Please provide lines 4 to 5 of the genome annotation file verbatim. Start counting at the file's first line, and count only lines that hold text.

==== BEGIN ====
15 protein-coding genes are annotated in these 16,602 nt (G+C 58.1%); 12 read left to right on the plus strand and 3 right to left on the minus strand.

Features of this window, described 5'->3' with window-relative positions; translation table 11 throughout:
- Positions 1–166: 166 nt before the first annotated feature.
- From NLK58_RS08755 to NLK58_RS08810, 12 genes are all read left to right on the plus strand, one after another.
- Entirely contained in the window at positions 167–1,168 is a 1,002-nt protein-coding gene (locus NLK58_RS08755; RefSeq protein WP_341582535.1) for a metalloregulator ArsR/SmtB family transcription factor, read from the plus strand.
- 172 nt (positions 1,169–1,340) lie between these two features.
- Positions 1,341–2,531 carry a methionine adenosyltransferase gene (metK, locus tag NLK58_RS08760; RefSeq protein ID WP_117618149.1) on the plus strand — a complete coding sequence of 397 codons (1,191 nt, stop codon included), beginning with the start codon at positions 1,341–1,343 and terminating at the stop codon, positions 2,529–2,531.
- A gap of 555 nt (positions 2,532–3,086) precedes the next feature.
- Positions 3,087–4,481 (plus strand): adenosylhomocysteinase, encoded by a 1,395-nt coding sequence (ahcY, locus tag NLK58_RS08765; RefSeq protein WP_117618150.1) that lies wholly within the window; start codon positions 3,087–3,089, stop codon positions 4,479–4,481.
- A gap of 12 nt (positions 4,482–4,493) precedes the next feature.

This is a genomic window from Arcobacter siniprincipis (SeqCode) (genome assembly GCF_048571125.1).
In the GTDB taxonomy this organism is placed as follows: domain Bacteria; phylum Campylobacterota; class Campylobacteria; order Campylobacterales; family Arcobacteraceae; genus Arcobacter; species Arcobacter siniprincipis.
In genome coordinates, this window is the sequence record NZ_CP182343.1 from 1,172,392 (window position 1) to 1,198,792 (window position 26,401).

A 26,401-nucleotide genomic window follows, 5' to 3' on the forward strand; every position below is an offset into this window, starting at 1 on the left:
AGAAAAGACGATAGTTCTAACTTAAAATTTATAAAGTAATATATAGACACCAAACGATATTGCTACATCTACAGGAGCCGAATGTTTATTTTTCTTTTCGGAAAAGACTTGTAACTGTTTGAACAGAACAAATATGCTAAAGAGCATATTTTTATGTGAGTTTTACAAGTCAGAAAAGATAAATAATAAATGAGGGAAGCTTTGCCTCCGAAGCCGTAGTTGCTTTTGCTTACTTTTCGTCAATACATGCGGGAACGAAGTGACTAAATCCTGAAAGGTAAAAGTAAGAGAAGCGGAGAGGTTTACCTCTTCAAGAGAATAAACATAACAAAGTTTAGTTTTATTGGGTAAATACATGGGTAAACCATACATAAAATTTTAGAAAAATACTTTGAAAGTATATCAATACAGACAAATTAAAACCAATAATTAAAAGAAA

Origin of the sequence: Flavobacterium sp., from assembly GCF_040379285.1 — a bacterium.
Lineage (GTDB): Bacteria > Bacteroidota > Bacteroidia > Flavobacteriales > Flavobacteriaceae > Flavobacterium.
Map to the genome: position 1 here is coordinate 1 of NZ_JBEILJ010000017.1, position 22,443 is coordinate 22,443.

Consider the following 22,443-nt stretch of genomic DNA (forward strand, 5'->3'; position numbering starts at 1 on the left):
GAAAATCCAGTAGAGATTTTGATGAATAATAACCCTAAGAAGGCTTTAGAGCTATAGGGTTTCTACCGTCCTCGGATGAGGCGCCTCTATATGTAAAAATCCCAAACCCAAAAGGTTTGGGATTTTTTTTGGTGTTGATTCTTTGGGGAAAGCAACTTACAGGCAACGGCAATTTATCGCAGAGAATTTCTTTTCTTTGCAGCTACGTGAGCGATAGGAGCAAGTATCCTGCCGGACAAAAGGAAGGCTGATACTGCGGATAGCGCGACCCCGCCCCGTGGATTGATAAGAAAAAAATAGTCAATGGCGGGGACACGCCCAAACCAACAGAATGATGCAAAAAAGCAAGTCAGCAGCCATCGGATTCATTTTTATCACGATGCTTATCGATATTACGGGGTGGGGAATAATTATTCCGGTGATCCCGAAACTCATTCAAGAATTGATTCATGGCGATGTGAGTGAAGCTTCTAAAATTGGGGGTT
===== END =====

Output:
- From NLK58_RS08755 to NLK58_RS08810, 12 genes are all read left to right on the plus strand, one after another.
- Entirely contained in the window at positions 167–1,168 is a 1,002-nt protein-coding gene (locus NLK58_RS08755; RefSeq protein WP_341582535.1) for a metalloregulator ArsR/SmtB family transcription factor, read from the plus strand.